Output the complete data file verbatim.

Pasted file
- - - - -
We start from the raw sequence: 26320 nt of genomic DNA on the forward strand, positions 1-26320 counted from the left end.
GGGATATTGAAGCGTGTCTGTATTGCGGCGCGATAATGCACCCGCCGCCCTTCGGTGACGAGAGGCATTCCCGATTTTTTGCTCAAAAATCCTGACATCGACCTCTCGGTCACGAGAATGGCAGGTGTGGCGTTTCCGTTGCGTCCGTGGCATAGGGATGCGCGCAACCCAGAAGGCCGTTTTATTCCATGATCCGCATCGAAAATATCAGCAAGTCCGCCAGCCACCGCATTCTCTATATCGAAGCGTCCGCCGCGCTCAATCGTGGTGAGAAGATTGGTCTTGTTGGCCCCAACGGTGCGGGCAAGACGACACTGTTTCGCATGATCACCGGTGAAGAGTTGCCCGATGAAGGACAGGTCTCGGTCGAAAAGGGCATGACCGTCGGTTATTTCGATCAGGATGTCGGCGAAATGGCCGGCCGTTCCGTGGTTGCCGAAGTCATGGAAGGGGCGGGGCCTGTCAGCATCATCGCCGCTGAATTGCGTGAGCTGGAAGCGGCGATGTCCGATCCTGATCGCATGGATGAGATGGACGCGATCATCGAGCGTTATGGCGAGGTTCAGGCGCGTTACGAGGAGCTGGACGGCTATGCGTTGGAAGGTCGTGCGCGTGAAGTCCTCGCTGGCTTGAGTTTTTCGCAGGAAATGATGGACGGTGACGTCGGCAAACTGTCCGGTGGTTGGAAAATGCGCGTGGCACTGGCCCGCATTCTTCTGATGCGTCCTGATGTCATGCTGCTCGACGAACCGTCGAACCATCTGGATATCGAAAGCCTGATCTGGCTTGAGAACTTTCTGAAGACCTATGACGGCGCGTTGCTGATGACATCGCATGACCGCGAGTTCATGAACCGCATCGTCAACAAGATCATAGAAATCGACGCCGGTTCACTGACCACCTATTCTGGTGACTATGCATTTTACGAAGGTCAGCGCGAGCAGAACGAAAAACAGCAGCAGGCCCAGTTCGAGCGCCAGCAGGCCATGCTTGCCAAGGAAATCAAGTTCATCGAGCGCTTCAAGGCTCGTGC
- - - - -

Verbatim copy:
We start from the raw sequence: 26320 nt of genomic DNA on the forward strand, positions 1-26320 counted from the left end.
GGGATATTGAAGCGTGTCTGTATTGCGGCGCGATAATGCACCCGCCGCCCTTCGGTGACGAGAGGCATTCCCGATTTTTTGCTCAAAAATCCTGACATCGACCTCTCGGTCACGAGAATGGCAGGTGTGGCGTTTCCGTTGCGTCCGTGGCATAGGGATGCGCGCAACCCAGAAGGCCGTTTTATTCCATGATCCGCATCGAAAATATCAGCAAGTCCGCCAGCCACCGCATTCTCTATATCGAAGCGTCCGCCGCGCTCAATCGTGGTGAGAAGATTGGTCTTGTTGGCCCCAACGGTGCGGGCAAGACGACACTGTTTCGCATGATCACCGGTGAAGAGTTGCCCGATGAAGGACAGGTCTCGGTCGAAAAGGGCATGACCGTCGGTTATTTCGATCAGGATGTCGGCGAAATGGCCGGCCGTTCCGTGGTTGCCGAAGTCATGGAAGGGGCGGGGCCTGTCAGCATCATCGCCGCTGAATTGCGTGAGCTGGAAGCGGCGATGTCCGATCCTGATCGCATGGATGAGATGGACGCGATCATCGAGCGTTATGGCGAGGTTCAGGCGCGTTACGAGGAGCTGGACGGCTATGCGTTGGAAGGTCGTGCGCGTGAAGTCCTCGCTGGCTTGAGTTTTTCGCAGGAAATGATGGACGGTGACGTCGGCAAACTGTCCGGTGGTTGGAAAATGCGCGTGGCACTGGCCCGCATTCTTCTGATGCGTCCTGATGTCATGCTGCTCGACGAACCGTCGAACCATCTGGATATCGAAAGCCTGATCTGGCTTGAGAACTTTCTGAAGACCTATGACGGCGCGTTGCTGATGACATCGCATGACCGCGAGTTCATGAACCGCATCGTCAACAAGATCATAGAAATCGACGCCGGTTCACTGACCACCTATTCTGGTGACTATGCATTTTACGAAGGTCAGCGCGAGCAGAACGAAAAACAGCAGCAGGCCCAGTTCGAGCGCCAGCAGGCCATGCTTGCCAAGGAAATCAAGTTCATCGAGCGCTTCAAGGCTCGTGC